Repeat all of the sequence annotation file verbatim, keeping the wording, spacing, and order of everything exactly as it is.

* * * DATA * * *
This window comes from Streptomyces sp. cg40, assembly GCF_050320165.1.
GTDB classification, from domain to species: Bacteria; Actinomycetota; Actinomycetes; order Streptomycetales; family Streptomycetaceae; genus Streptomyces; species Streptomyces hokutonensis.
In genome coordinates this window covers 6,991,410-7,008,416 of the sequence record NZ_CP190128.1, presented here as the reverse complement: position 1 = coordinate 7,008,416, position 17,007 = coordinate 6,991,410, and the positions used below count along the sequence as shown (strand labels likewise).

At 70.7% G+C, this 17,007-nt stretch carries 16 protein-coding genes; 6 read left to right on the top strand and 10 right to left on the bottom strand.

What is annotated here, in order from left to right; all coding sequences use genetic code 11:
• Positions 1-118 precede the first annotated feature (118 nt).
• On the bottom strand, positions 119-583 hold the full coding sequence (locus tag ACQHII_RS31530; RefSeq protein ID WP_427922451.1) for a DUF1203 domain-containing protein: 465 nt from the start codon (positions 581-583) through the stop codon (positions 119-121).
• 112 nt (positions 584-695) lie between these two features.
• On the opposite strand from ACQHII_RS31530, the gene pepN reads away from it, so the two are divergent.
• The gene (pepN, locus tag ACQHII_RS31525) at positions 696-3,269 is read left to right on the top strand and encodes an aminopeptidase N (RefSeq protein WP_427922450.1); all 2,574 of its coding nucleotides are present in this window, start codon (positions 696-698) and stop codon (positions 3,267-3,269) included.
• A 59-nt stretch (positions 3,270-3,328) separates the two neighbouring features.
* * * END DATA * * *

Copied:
This window comes from Streptomyces sp. cg40, assembly GCF_050320165.1.
GTDB classification, from domain to species: Bacteria; Actinomycetota; Actinomycetes; order Streptomycetales; family Streptomycetaceae; genus Streptomyces; species Streptomyces hokutonensis.
In genome coordinates this window covers 6,991,410-7,008,416 of the sequence record NZ_CP190128.1, presented here as the reverse complement: position 1 = coordinate 7,008,416, position 17,007 = coordinate 6,991,410, and the positions used below count along the sequence as shown (strand labels likewise).

At 70.7% G+C, this 17,007-nt stretch carries 16 protein-coding genes; 6 read left to right on the top strand and 10 right to left on the bottom strand.

What is annotated here, in order from left to right; all coding sequences use genetic code 11:
• Positions 1-118 precede the first annotated feature (118 nt).
• On the bottom strand, positions 119-583 hold the full coding sequence (locus tag ACQHII_RS31530; RefSeq protein ID WP_427922451.1) for a DUF1203 domain-containing protein: 465 nt from the start codon (positions 581-583) through the stop codon (positions 119-121).
• 112 nt (positions 584-695) lie between these two features.
• On the opposite strand from ACQHII_RS31530, the gene pepN reads away from it, so the two are divergent.
• The gene (pepN, locus tag ACQHII_RS31525) at positions 696-3,269 is read left to right on the top strand and encodes an aminopeptidase N (RefSeq protein WP_427922450.1); all 2,574 of its coding nucleotides are present in this window, start codon (positions 696-698) and stop codon (positions 3,267-3,269) included.
• A 59-nt stretch (positions 3,270-3,328) separates the two neighbouring features.